Ballet has a specific aesthetic. We all know that and get it. So how can you pursue that aesthetic in a healthy way? Being mindful of what you eat is part of being an artist, since your body is your paintbrush: you don’t have an unlimited number of calories in the “bank” to spend each day on your food. Meaning that, in order to survive as an athlete, you need to spend those calorie “dollars” wisely. Popcorn may be low-calorie, but will it fuel you steadily for a three-hour Snow rehearsal? Muscles need protein. Your brain needs fat. Your entire body needs hydration! Learning to eat a nutrient-dense, well-rounded diet is one of the hardest things about being a dancer, I think, and there’s no shame in asking for help from an expert. Find a nutritionist who works with athletes and can help you figure out how to fuel yourself appropriately before rehearsal, before heading onstage (no one wants a full stomach sloshing around in the Land of the Willis), and before bed at night. Choose foods and flavors you love, but that also give you what you need. Personally, I eat all day long - seriously, my friends constantly make fun of me because there’s always an apple or a handful of nuts or string cheese or a smoothie in my hand. I had to learn to eat a larger meal earlier in the day so I wasn’t stuffed before a performance, and find light meals I could eat after that show that would re-fuel me without leaving me with an uncomfortably full stomach at bedtime. Eating wisely and WELL means not starving yourself, which never works in the long haul, and will reward you as both an artist and an athlete with a supple body ready to respond when you need it.

In training A dancer’s job doesn’t end when he or she leaves the studio, as we all know. As an athlete, wrapping up rehearsal might mean it’s time to head to your Pilates or Gyrotonics appointment. Dance is physically demanding, but not a complete, balanced workout for your body, and cross-training is essential for a long, healthy career. Studying other forms of dance to make your body better at your own genre, identifying potential weaknesses and strengthening them before they’re an injury, and pushing your body when it’s healthy so it’s ready for the higher demands of a performance, are all important ways to train yourself outside the rehearsal room.

As an artist, you have demands outside the studio as well. Visit museums, go see plays and musicals and other companies perform. Read a book - something that moves you, or inspires you, or helps you see the world in a different way! Books help me walk in another person’s shoes; I’ll finish a great book and continue to worry about the characters for days later. Writers often put words to a feeling I’ve had but couldn’t describe, which can do nothing but help me when I step onstage to portray something complicated. Find new artists and figure out what you like about them! A painter friend of mine once said, “If you’re not growing as an artist, you’re shrinking,” and I think that applies to all mediums of art. Keep your soul and heart invested in the world around you, always listening and learning and growing, and that will absolutely come out in your work onstage.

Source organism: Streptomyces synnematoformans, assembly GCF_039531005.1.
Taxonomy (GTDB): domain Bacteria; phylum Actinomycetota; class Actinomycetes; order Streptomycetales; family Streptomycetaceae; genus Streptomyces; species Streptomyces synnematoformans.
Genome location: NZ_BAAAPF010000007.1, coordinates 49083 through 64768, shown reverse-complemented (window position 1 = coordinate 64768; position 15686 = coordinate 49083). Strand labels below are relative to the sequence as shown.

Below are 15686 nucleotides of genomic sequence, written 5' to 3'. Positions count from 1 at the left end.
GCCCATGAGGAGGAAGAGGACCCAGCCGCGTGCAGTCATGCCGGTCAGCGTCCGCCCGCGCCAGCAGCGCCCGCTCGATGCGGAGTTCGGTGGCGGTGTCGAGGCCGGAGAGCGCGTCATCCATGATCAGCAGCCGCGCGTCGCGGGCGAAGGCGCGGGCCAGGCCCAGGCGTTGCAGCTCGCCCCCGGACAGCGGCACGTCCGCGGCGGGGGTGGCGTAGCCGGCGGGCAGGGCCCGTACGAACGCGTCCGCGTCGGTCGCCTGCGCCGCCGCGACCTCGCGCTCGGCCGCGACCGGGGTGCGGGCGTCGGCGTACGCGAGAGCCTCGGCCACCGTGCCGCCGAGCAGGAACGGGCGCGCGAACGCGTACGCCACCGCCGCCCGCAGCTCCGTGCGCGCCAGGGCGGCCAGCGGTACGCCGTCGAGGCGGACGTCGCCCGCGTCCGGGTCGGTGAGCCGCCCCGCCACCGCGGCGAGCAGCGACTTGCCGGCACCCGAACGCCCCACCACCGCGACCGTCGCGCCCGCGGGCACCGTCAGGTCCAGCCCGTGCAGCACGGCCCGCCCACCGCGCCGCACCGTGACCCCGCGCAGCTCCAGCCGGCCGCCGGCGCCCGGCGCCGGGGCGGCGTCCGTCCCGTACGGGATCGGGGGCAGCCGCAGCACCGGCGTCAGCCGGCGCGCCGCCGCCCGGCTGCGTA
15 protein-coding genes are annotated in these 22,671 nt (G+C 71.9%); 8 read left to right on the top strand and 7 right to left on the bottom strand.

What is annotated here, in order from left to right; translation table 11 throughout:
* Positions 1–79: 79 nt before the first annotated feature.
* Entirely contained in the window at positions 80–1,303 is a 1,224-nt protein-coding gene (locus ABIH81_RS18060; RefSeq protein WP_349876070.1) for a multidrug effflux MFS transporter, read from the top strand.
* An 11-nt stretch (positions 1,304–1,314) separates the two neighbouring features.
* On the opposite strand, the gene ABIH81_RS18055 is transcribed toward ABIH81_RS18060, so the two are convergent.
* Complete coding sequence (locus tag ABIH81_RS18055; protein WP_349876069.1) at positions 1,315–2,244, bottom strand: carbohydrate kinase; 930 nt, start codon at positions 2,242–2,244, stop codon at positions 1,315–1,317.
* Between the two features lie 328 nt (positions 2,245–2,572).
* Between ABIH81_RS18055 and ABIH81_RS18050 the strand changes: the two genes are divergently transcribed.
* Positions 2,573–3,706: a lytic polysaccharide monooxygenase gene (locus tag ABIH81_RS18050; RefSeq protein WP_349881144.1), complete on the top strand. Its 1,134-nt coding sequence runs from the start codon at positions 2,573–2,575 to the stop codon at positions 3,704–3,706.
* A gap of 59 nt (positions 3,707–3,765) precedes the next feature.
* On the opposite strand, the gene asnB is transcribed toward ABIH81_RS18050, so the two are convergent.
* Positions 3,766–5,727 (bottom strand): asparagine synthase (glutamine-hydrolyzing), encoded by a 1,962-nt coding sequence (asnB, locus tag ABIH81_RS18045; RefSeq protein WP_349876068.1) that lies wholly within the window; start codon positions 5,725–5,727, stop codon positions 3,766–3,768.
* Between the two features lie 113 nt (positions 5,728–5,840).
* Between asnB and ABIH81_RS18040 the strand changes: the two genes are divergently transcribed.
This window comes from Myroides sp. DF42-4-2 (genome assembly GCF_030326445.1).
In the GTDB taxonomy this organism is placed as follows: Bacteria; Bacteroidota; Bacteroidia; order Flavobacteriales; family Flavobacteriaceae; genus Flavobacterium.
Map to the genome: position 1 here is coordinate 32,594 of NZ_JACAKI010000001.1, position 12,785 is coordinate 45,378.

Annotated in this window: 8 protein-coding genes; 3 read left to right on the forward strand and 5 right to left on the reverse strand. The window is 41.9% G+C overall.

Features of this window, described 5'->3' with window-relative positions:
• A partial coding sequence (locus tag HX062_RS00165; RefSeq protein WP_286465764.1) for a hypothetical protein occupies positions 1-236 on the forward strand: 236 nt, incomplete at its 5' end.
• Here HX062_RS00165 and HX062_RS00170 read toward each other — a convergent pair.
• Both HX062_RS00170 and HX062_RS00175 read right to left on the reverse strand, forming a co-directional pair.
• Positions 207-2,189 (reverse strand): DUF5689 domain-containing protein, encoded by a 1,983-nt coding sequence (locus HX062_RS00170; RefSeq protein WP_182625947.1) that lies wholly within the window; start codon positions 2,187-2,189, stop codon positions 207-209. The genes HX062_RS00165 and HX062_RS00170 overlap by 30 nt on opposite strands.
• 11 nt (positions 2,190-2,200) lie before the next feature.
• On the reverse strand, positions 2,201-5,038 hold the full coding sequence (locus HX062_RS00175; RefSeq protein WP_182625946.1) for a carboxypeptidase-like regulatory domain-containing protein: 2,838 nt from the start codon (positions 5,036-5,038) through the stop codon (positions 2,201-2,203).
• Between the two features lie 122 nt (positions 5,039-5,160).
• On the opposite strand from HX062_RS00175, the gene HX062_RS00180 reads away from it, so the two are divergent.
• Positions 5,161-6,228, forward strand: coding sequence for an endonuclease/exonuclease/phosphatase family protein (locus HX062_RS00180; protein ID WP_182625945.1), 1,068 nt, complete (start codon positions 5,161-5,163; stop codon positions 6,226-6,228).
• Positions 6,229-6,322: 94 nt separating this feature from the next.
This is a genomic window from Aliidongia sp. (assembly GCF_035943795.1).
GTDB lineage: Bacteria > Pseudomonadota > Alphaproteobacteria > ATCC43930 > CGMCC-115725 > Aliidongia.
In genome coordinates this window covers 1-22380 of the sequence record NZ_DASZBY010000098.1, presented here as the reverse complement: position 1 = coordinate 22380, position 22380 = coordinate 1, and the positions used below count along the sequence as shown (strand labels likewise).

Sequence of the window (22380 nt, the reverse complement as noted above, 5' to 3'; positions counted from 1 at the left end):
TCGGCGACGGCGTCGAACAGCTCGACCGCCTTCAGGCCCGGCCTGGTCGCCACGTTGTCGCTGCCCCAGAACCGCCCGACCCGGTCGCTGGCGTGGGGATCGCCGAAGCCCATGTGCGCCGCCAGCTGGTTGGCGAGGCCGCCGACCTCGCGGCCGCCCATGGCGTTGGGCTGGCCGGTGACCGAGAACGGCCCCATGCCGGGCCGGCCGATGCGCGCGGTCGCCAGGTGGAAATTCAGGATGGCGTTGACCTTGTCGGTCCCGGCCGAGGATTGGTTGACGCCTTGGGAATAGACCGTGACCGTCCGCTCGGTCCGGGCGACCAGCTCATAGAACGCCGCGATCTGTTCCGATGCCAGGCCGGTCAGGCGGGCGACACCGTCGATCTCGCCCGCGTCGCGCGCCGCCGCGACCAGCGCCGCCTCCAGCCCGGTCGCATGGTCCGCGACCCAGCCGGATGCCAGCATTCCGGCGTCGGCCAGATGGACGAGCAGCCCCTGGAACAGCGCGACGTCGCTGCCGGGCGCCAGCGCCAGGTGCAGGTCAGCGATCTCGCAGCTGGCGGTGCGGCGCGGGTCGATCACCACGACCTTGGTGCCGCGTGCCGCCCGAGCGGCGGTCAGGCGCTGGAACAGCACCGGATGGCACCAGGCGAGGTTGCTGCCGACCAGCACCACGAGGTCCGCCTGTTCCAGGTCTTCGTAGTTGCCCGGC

In life Aside from your studio time, training, and fueling, there’s Everything Else! Being a dancer means keeping one eye on your instrument at all times. As an athlete, that means saying “no” to friends who want to go out for “just a quick bite” after the show, when you know you’ve got two shows the next day and your body is tired. It means making wise choices about how you spend your down time - lying on a Parasetter during a break with your feet up the wall, reading a book, while others walk half a mile to grab a frappucino. Pacing yourself, being mindful of how you spend your down time, and making choices that minimize risk and keep you healthy - perhaps sticking to the bunny slope rather than hitting the double black diamond ski run while on vacation - will keep you at the top of your game.

Artistically, you’ll want to choose wisely during your Everything Else time in a different way. As corny as it sounds, make sure you feed your soul. Travel, invest in dear relationships, find something you love that is Not Ballet and let yourself be fully present in it. Learn to play gin rummy or knit or lock yourself in your apartment and watch Notting Hill four times in a row if that’s what makes you happy. Having an identity and something that brings you joy outside of dancing will make you a better dancer and inform your artistry more authentically than trying to guess what a real life is like ever could.

Dance is a two-sided coin - artist and athlete. Which side of the coin do you polish? Tend to both sides, and you will see yourself shine.